Quote:Quote: It was easy then but later I could not see them at all. Same with the Plato craterlets. Nearer full moon I could easily see 4 but the last couple of nights I can only barely make out something and that is because I know where to look. It should get easier in the coming days I think.
The Plato craterlets are hard to spot at any time except full lunar noon and morning/sunset. But even a 4" scope will show you four in good seeing. The Plato area is one of my favorites - try observing Mons Teneriffe near Plato as well. It's rewarding in a variety of illumination angles.
I've found that the best seeing often occurs right after sunset or in the early morning hours. My best planetary views have been had during these periods. It pays off to rise early and take a peek. As an added bonus, the scope is thoroughly cooled by then (left covered under a tarp to protect from the dew). The early morning, of course, works better before the planet is at opposition.
One hard target to spot is the polar hexagon. I haven't heard anybody report seeing it so far. I've seen the bluish/gray polar cap but couldn't perceive any hexagonal shape. I suspect it will take something like 10/10 seeing with a fairly large aperture to make out unambiguously.
Planetary observation is a game of patience. Try sketching over an hour and so and see how much more you'll notice.
Quote:Quote: Ring detail is highly seeing dependent. - Jim And seeing is highly altitude dependent. With Saturn this low for northern latitude observers, we can't expect the views we had in the past. I can't today get the views with my 7" apo that I got easily a few years ago with my C9.25 when Saturn was high in the sky. I struggle to go much above 300x on Saturn with the apo when I routinely used 450x with the C9.25.Tanveer.
Quote:I have read that beyond a certain size, the thermal inertia of a big slab of glass in a triplet become difficult to manage and become a limiter of performance. What is the experience of the big apo people?
Quote:that super-crisp view of the planets at high magnification is an extremely rare occurrence, but I've had a few moments over the years, sights that remain etched into my brain. Sights that makes you want to crawl into your telescope and live there forever.Clear skies!Thomas, Denmark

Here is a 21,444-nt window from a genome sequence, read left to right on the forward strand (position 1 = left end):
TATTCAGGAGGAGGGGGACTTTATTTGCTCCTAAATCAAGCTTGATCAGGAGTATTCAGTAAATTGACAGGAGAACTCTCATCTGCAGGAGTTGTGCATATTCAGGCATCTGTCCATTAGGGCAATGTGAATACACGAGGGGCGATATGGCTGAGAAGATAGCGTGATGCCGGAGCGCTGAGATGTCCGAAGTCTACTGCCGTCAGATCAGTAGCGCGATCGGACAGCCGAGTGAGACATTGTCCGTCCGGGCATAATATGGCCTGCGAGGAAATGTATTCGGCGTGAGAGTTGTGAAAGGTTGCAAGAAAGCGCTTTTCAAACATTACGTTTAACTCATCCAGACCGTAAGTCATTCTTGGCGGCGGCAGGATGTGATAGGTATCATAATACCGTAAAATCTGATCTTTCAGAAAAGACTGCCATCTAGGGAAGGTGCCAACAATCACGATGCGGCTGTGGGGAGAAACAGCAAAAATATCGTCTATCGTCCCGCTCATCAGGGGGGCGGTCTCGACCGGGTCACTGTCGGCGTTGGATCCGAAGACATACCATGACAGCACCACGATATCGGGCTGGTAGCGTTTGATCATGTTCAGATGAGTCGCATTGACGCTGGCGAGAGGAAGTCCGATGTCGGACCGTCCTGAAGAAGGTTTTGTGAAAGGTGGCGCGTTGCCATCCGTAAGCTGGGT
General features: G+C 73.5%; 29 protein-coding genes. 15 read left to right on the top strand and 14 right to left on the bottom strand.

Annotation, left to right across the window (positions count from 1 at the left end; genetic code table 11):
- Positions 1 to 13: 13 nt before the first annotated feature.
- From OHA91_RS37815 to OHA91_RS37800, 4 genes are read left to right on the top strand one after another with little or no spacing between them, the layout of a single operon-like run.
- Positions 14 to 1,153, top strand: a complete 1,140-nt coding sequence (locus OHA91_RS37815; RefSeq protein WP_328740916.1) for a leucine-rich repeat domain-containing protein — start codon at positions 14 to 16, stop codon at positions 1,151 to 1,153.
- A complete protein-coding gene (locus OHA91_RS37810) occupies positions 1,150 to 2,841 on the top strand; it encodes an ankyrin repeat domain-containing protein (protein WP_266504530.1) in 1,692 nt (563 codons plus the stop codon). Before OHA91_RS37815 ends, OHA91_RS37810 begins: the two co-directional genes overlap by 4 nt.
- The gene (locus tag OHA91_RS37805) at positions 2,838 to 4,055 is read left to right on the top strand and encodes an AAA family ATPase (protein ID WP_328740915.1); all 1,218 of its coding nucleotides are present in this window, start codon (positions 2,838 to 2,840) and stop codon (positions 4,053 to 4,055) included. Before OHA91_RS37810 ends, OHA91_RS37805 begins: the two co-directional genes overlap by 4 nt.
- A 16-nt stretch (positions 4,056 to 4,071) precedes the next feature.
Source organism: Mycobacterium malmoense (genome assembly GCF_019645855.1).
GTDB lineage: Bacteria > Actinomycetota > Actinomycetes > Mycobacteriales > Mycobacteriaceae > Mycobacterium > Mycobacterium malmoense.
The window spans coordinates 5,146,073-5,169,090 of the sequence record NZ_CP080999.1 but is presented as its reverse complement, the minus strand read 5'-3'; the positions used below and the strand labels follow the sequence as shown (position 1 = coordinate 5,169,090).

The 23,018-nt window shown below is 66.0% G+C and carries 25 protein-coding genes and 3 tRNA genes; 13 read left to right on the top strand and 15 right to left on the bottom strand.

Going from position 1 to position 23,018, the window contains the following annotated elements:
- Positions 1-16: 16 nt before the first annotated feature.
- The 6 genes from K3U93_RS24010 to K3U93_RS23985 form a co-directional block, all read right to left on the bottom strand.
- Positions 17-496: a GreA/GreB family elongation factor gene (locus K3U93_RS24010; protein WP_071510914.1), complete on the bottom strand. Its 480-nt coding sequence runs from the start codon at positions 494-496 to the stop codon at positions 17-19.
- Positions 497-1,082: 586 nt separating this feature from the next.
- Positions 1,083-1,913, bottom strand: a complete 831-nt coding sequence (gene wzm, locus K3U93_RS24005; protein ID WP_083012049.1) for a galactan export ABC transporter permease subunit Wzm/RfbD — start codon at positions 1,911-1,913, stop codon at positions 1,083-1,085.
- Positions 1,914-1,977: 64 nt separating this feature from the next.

Quote:Well, even according to TEC (Yuri) and at least one CN'er, the difference on planetary between the TEC140 and TEC160 came down to slightly sharper clarity of Cassini's...and not much else.
Quote:True. I am just not sure yet what really good seeing is I think.
Mark EON 80 - Twilight 2 | C11 - iEQ45 | Astro Physics 175EDF - 900GTO
Quote:From what I can see with my 175EDF, is that it is less affected by seeing than other scopes I have owned. I suspect that it's because it's concentrating so much energy into the airy disk and not throwing much out to the diffraction rings. Instead of a blob that dances around when the seeing is bad, you can see the airy disk dancing around, allowing me to split doubles that would only be a mess in other telescopes I own or have owned.As far as the comments that the magic of this scope is related to imaging more than visual, I disagree. Visually, the contrast is so strong in the 175EDF, I have been able to detect more faint galaxies this spring with it than my C11 set up right next to it under my light polluted skies.
"Coffee leads men to trifle away their time, scald their chops, and spend their money, all for a little base, black, thick, nasty, bitter, stinking nauseous puddle water." ~The Women's Petition Against Coffee, 1674If it ain't broke, fix it 'til it is.